In July 1999, Elizabeth Barrett was then a Scout Leader with the Skerries Unit who were camping along with other scouting units in Lough Key, near Boyle in County Roscommon.  
One of the other Scout Leaders from another Unit waded into Louth Key and, as she did, the sands below began to shift. As she couldn’t swim she lost her footing and fell into the water. The scene was unfolding in front of many young members who were obviously stricken by the sight of one of their leaders struggling in the water. Elizabeth Barrett took control of the situation and after ensuring that the youngsters were safe and calm she swam the distance into the lake and rescued her colleague towing her back to the safety of dry land.  But for the swift actions of Elizabeth this event could have resulted in a much more serious outcome.

For her efforts, Elizabeth Barrett is awarded a Certificate of Bravery.

Award No. 8

At 11.50 pm on 8th August 2011, Garda John Reilly and a colleague responded to a call to go to Horse Lane, Drogheda, County Louth where there was a report of a woman standing close to the water’s edge along the embankment. Two other Gardaí also attended the scene.

Garda Reilly immediately requested one of his colleagues to distract the woman while he lowered himself, with assistance from another colleague, to the water’s edge. From there he engaged the woman in conversation until the Coastguard personnel arrived. At that point the woman threw herself into the fast flowing river followed closely by Garda Reilly who managed to hold onto her and bring her to the river bank where she received first-aid before being removed to hospital.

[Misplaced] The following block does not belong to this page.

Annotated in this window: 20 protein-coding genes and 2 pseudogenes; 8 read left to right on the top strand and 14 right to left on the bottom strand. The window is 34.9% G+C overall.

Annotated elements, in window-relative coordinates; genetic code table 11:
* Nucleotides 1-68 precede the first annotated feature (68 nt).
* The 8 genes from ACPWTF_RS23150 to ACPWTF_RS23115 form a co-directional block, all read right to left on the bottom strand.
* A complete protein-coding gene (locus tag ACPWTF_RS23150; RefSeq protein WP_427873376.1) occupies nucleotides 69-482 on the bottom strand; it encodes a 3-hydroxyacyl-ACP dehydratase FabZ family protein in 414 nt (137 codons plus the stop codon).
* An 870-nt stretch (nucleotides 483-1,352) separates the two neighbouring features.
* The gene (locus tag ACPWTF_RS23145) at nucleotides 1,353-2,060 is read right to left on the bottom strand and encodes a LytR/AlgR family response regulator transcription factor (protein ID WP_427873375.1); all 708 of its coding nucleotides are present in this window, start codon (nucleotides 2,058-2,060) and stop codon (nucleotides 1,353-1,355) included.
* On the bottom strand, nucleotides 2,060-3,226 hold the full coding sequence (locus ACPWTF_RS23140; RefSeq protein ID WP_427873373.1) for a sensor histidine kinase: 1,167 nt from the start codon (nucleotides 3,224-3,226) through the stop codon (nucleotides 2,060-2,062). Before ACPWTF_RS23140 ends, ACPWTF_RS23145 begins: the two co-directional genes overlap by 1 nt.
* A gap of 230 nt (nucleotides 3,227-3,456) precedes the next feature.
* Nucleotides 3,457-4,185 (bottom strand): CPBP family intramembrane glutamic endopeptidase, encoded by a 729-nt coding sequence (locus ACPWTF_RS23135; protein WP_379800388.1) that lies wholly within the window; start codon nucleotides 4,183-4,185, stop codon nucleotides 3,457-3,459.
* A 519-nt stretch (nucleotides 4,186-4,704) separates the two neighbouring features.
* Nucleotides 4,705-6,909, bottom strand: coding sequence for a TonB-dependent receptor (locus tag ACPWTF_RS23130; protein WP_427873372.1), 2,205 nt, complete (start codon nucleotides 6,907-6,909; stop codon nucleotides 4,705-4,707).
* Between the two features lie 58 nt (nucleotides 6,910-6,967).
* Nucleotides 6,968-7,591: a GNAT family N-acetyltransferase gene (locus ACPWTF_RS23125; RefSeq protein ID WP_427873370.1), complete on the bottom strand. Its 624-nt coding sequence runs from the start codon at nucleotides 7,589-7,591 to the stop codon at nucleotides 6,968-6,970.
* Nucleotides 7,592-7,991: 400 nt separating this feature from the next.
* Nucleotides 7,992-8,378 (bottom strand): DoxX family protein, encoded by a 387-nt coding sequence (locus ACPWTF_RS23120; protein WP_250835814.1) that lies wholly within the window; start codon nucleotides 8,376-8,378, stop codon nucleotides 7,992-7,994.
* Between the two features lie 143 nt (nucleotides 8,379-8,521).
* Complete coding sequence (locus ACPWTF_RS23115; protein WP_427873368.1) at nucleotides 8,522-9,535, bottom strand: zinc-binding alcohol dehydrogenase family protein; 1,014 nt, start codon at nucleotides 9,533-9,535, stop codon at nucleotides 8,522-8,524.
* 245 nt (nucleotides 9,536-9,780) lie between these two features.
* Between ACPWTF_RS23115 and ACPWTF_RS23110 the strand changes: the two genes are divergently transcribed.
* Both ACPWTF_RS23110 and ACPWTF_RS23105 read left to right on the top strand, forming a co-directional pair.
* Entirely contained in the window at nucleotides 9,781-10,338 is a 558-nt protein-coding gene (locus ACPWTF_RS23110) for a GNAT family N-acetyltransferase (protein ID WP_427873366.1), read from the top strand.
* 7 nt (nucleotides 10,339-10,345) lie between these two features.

There is no doubt but for the swift actions of Garda Reilly, the incident may have resulted in the loss of life. Garda Reilly demonstrated an unselfish determination to preserve the life of the woman, showing little regard for his own safety.

For his efforts, Garda John Reilly is awarded a Bronze Medal and a Certificate of Bravery.

Award No. 9

At 8pm on 13th January 2013 Garda James Hanley and a colleague responded to a 999 call indicating that a woman had jumped into the River Fergus in Ennis, County Clare. When they arrived to the scene they found the woman hanging onto a life buoy in the river. As she was unresponsive to their calls Garda Hanley climbed the river boundary wall and waded out to her. The woman was conscious but very frightened and weak. Garda Hanley managed to keep the woman’s head above water and continued to reassure her until he was able to pull her out of the water with the assistance of his colleague and some onlookers. The woman was treated by paramedics and removed to hospital where she made a full recovery.

There is no doubt but for the courageous action of Garda James Hanley entering the river ,especially in difficult conditions as it was cold and there was a strong current, this incident may have resulted in a loss of life.

For his efforts, Garda James Hanley is awarded a Bronze Medal and a Certificate of Bravery.

Award No. 10

At 5.45 am on 1st August 2010, Garda Padraig McWeeney and Garda James Rowan from Granard Garda Station in Longford responded to a call that a woman had fallen into the water at Tarmonbarry, County Roscommon. The Gardaí arrived at the scene and saw the woman in great distress in the water. They noticed a small boat nearby and attempted to untie it to no avail with a view to getting it out to her. Garda Rowan, without any thought to her own personal safety and fully clothed, entered the water and made his way over to where the woman had last been seen. Garda McWeeney threw a lifebuoy in their direction and then entered the water himself. It took both Gardaí, with some difficulty and great effort, to get the woman to shore where they were are to successfully resuscitate her.